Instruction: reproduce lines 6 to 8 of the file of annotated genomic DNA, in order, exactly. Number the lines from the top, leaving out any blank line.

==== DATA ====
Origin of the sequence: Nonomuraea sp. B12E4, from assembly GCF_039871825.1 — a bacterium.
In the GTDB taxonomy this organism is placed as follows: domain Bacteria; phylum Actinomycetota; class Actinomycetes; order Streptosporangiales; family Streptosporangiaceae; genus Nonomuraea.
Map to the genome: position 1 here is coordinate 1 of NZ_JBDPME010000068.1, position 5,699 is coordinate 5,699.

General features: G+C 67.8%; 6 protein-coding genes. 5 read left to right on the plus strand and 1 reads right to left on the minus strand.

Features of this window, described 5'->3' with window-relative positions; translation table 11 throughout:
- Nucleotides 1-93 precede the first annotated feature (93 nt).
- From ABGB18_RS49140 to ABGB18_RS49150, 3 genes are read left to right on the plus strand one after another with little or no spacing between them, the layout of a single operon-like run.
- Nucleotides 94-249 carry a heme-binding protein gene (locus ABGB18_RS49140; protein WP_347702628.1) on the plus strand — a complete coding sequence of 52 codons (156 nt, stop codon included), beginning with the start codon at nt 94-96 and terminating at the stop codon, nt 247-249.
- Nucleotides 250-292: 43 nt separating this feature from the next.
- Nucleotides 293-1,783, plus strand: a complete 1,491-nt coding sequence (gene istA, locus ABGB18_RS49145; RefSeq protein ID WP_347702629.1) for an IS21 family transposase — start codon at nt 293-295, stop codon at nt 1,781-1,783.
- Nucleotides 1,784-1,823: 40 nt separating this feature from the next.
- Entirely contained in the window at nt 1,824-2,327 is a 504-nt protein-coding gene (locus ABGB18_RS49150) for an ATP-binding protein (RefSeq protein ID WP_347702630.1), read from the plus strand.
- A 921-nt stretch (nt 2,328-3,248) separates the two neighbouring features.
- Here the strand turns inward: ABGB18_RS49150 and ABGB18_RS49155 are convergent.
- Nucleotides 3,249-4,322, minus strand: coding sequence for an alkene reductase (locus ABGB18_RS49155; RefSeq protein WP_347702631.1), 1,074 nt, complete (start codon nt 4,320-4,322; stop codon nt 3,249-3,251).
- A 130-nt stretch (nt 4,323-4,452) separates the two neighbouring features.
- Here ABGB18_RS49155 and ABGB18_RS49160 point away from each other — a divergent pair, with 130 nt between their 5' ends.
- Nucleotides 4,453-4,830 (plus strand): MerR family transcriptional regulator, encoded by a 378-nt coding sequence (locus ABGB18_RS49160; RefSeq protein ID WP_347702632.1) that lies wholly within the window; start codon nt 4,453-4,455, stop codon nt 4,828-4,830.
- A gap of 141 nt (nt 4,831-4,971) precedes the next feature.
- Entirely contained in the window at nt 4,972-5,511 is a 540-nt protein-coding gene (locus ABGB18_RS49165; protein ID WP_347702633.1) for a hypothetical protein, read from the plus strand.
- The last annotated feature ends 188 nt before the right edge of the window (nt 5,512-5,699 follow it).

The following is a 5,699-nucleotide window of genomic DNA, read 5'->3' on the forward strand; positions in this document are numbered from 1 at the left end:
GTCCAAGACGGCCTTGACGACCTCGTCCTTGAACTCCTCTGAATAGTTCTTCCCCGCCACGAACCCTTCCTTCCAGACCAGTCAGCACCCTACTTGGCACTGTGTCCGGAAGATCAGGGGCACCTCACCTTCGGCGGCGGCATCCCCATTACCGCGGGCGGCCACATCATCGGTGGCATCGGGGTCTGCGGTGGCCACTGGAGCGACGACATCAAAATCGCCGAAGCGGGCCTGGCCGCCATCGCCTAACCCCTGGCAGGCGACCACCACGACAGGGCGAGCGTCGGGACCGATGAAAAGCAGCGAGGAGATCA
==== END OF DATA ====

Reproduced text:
- Nucleotides 1-93 precede the first annotated feature (93 nt).
- From ABGB18_RS49140 to ABGB18_RS49150, 3 genes are read left to right on the plus strand one after another with little or no spacing between them, the layout of a single operon-like run.
- Nucleotides 94-249 carry a heme-binding protein gene (locus ABGB18_RS49140; protein WP_347702628.1) on the plus strand — a complete coding sequence of 52 codons (156 nt, stop codon included), beginning with the start codon at nt 94-96 and terminating at the stop codon, nt 247-249.